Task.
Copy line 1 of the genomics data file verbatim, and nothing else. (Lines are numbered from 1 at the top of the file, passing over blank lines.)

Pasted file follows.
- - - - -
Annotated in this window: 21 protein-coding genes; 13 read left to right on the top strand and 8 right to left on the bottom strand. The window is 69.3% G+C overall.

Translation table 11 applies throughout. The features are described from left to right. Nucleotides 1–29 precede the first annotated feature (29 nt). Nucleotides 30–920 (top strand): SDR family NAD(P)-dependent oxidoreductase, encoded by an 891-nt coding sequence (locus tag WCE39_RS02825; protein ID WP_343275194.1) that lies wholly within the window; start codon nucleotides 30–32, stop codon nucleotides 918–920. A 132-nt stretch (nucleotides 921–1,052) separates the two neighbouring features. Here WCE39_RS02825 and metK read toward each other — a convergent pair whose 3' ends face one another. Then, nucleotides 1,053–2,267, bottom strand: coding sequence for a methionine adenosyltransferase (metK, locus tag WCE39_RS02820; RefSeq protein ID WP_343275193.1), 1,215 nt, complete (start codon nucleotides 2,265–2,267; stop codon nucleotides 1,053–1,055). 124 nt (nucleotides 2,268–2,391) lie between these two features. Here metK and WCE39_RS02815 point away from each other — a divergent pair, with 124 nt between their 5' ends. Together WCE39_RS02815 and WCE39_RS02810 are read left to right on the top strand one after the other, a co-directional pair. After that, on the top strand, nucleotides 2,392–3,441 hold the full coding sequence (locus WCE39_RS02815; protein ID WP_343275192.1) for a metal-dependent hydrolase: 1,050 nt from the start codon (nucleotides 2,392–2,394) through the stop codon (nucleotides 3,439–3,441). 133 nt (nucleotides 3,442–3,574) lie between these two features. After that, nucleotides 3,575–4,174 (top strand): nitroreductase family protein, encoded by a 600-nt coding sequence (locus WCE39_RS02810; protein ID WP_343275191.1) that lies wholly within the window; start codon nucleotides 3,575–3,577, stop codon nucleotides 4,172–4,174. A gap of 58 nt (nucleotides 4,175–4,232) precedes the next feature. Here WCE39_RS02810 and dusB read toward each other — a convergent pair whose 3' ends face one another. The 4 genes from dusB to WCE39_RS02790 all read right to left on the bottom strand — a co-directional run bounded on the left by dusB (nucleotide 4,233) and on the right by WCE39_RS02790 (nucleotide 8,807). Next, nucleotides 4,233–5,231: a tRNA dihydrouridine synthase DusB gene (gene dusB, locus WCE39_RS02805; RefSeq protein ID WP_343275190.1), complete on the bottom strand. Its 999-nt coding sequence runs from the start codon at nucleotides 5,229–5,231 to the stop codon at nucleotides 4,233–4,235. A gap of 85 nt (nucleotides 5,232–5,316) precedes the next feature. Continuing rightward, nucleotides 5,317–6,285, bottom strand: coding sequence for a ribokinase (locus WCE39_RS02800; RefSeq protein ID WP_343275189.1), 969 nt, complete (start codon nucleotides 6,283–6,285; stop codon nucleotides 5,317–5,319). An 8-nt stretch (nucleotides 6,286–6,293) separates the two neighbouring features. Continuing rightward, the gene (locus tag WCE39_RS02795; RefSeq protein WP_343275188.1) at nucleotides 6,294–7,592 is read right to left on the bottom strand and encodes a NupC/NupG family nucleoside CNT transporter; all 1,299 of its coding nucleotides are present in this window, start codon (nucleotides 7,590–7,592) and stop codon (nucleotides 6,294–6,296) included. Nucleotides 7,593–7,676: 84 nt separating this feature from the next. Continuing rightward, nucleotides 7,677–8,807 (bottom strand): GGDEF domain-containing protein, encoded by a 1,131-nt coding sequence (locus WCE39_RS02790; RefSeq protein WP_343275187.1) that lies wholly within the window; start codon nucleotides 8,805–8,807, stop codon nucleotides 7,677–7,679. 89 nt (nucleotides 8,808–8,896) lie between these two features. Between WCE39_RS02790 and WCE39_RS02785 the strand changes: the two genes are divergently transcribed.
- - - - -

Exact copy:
Annotated in this window: 21 protein-coding genes; 13 read left to right on the top strand and 8 right to left on the bottom strand. The window is 69.3% G+C overall.